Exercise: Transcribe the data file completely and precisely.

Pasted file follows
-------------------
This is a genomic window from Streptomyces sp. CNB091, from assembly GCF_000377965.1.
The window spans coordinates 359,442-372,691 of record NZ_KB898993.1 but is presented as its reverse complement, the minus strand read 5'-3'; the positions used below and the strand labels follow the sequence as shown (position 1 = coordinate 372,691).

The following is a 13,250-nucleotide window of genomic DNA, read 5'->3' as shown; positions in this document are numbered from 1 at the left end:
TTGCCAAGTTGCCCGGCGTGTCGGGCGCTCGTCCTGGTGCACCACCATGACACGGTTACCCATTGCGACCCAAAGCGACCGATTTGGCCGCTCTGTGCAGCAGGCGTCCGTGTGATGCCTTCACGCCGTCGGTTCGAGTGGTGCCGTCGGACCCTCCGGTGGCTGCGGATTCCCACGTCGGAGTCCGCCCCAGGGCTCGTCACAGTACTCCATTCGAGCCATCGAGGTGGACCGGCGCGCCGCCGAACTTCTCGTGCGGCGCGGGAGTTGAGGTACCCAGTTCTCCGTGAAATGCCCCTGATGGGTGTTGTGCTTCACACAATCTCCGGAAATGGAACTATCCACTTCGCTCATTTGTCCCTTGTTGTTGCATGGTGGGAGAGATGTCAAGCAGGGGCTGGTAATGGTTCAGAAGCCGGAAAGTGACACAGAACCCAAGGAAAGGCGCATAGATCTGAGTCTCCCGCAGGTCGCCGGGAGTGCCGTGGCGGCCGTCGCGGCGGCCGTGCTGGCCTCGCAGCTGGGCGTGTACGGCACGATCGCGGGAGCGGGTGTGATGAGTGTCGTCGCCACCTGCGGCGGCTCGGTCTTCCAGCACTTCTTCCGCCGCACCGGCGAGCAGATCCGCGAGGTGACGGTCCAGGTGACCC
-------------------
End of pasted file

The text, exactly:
This is a genomic window from Streptomyces sp. CNB091, from assembly GCF_000377965.1.
The window spans coordinates 359,442-372,691 of record NZ_KB898993.1 but is presented as its reverse complement, the minus strand read 5'-3'; the positions used below and the strand labels follow the sequence as shown (position 1 = coordinate 372,691).

The following is a 13,250-nucleotide window of genomic DNA, read 5'->3' as shown; positions in this document are numbered from 1 at the left end:
TTGCCAAGTTGCCCGGCGTGTCGGGCGCTCGTCCTGGTGCACCACCATGACACGGTTACCCATTGCGACCCAAAGCGACCGATTTGGCCGCTCTGTGCAGCAGGCGTCCGTGTGATGCCTTCACGCCGTCGGTTCGAGTGGTGCCGTCGGACCCTCCGGTGGCTGCGGATTCCCACGTCGGAGTCCGCCCCAGGGCTCGTCACAGTACTCCATTCGAGCCATCGAGGTGGACCGGCGCGCCGCCGAACTTCTCGTGCGGCGCGGGAGTTGAGGTACCCAGTTCTCCGTGAAATGCCCCTGATGGGTGTTGTGCTTCACACAATCTCCGGAAATGGAACTATCCACTTCGCTCATTTGTCCCTTGTTGTTGCATGGTGGGAGAGATGTCAAGCAGGGGCTGGTAATGGTTCAGAAGCCGGAAAGTGACACAGAACCCAAGGAAAGGCGCATAGATCTGAGTCTCCCGCAGGTCGCCGGGAGTGCCGTGGCGGCCGTCGCGGCGGCCGTGCTGGCCTCGCAGCTGGGCGTGTACGGCACGATCGCGGGAGCGGGTGTGATGAGTGTCGTCGCCACCTGCGGCGGCTCGGTCTTCCAGCACTTCTTCCGCCGCACCGGCGAGCAGATCCGCGAGGTGACGGTCCAGGTGACCC